Watching An American Mass Shooting From Mexico
Another day, another American shooting, this time in San Bernadino. There seem to be more and more of them since we moved to Mexico, and all I can think of when I see them is how glad I am that we got away. That’s right, I said it. I feel safer here in Mexico than I would in the U.S. right now.
My children don’t have to do lock down drills at school or worry about what their classmates have in their lockers. They don’t have to go through metal detectors to get in or submit to police dogs’ inspection. Parents are recognized on sight instead of having to log in with a driver’s licence through a computer in the vestibule.
We can go to a movie theater or shopping mall and it never crosses my mind that we might be shot.
The driving might be atrocious, but there is no road rage. No one is going to get out of their car and attack us for driving too slowly or cutting them off.
There is petty crime here in Cozumel because people are poor, but being hurt or killed on purpose here is very unlikely.
Mexico has this reputation of being a dangerous place, that the drug war is raging and people on the street are getting caught in the cross fire. In certain places that is true…but not everywhere. It is possible to avoid those certain places and live a normal life in safety, and that is the difference that makes me feel safer here.
In the United States right now all bets are off. There is no respect for innocent bystanders, there is no rhyme or reason to these terrorist attacks that are coming from our own people, and there is no way to know what’s coming next or how to avoid it.
Virginia Tech. Sandy Hook. Columbine. These places become have household words, known markers of violence and tragedy in our society.
What’s happening in San Bernadino today is the 352nd mass shooting this year in the U.S. Don’t believe me? You can look it up on this website that tracks Mass Shootings in America-yeah, that exists.
“Please lock your doors and stay inside” tweets California House Representative Pete Aguilar. The responses vary from “@RepPeteAguilar @sbcountysheriff please please do something to make some change happen. We need more than prayers – we need ACTION” to “Everyone arm up and shoot murderers on sight.”
I wonder how people can still be arguing about this problem. I don’t understand why everyone isn’t demanding that we do everything possible to fix it. Not find a way to fix it, not blame it on someone else, but do everything and anything that might stop people from deciding that the way to solve a problem is to kill someone else. Gun control, paying for improved psychiatric care, political changes, what part of it is objectionable enough or profitable enough to let another one of our neighbors die while we argue?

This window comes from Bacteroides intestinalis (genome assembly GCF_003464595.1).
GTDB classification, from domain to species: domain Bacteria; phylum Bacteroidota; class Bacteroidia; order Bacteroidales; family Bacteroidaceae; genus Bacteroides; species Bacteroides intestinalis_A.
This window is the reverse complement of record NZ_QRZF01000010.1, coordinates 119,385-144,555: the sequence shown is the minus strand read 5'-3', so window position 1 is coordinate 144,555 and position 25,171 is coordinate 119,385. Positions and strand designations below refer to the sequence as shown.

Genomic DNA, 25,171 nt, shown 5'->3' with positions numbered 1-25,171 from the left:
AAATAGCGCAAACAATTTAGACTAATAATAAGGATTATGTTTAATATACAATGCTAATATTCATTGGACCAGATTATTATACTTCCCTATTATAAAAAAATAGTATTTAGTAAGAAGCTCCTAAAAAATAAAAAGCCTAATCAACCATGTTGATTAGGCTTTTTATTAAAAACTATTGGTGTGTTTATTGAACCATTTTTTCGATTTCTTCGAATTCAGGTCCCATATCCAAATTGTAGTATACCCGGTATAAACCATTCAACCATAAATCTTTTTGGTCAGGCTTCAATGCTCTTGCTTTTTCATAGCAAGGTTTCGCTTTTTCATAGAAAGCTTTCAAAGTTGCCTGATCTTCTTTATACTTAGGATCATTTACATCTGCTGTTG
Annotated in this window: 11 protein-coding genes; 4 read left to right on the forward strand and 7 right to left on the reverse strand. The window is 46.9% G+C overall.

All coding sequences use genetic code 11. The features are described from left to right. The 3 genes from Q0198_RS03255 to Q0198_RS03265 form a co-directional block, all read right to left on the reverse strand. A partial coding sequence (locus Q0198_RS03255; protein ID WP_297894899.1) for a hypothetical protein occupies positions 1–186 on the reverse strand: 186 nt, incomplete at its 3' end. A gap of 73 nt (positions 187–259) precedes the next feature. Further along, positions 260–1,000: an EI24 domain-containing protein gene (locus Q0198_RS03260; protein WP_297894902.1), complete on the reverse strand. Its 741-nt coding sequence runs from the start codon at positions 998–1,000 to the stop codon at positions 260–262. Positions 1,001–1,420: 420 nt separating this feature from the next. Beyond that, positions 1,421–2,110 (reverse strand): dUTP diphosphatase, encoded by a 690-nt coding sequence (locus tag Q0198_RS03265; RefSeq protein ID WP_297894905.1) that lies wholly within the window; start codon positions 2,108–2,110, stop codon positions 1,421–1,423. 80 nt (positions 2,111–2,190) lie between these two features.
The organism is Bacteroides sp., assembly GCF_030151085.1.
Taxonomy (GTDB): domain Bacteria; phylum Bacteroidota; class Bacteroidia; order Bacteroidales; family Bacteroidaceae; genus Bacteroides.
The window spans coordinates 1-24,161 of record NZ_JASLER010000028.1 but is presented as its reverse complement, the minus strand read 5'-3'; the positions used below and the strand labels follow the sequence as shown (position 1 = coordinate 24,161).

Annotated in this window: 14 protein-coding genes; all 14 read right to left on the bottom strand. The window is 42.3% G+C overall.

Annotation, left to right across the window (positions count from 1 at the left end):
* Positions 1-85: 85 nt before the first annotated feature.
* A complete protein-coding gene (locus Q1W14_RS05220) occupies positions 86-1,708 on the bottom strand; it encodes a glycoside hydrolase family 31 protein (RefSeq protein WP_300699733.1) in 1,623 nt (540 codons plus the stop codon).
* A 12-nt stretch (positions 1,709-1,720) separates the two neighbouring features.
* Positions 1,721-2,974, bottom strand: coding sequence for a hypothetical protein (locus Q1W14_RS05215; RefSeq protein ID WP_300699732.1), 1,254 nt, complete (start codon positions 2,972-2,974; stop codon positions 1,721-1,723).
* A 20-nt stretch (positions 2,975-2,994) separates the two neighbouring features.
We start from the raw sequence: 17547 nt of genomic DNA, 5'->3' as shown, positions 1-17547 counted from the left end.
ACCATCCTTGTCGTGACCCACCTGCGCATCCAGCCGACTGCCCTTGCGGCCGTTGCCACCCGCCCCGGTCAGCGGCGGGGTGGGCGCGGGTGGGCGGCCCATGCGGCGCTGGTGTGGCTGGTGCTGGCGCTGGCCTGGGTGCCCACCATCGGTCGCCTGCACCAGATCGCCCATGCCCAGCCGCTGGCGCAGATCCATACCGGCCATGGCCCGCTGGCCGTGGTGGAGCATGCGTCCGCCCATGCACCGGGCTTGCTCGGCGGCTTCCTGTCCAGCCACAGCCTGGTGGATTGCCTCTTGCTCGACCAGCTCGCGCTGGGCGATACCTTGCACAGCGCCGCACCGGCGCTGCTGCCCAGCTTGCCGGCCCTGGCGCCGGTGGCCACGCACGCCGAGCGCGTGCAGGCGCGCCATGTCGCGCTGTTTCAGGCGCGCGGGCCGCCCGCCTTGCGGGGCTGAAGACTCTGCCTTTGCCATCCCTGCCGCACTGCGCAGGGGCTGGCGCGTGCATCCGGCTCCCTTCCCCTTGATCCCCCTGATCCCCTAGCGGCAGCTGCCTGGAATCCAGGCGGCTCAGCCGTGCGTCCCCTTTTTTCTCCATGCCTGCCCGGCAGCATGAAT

Mass shootings by our own citizens are not a problem that’s isolated to one area, to one community, to one religion or one ethnicity. It’s bigger than that now. It’s touching us all, and there is no place safe from it-not schools, not churches, not your job or your night out.
I don’t understand why every single person isn’t saying, “Whatever we have to do to make it stop, I’ll do it.” I don’t understand people who are worried about their own personal privileges and rights above solving this kind of widespread social problem. I just don’t understand what has happened to my country.
Sadly I think it is cultural, and cultural change is slow and difficult. Merriam Webster dictionary online gives this definition of culture:
: the beliefs, customs, arts, etc., of a particular society, group, place, or time
: a particular society that has its own beliefs, ways of life, art, etc.
: a way of thinking, behaving, or working that exists in a place or organization (such as a business)
It’s not about guns. It’s not about mental illness. It’s not about bullying. It’s not about prejudices. It’s about ALL of these things and more. It’s things deep in our culture that has led us to this place in the United States. Americans have to change together if we want to stop having shooters threaten us in our everyday lives, and it’s an understatement to say that’s hard. It’s overwhelming.
It’s also the responsibility of every single person, not just the legislature. We have to make it a priority to figure out why someone would think it’s ok to do this, how it might happen, and stand together to make it clear that it has to stop. Right now we are not standing together, and our divided house is rapidly falling apart.
Living abroad is my way of showing my kids that there is another way, that they don’t have to live in fear. I’m teaching them that they are in control of their own lives, their own happiness, and that there is no point at being mad at someone else when you don’t like your life. That when someone else makes them unhappy or threatens them the answer is not to go vigilante but to try to find out what caused the problem in the first place and help solve it. It’s that simple for us, the first step in changing our own family’s culture.
I may be far away, safe in Mexico, but my heart looks back on the news coming out of my country and aches with sorrow. Doesn’t yours? Now what are we going to do about it?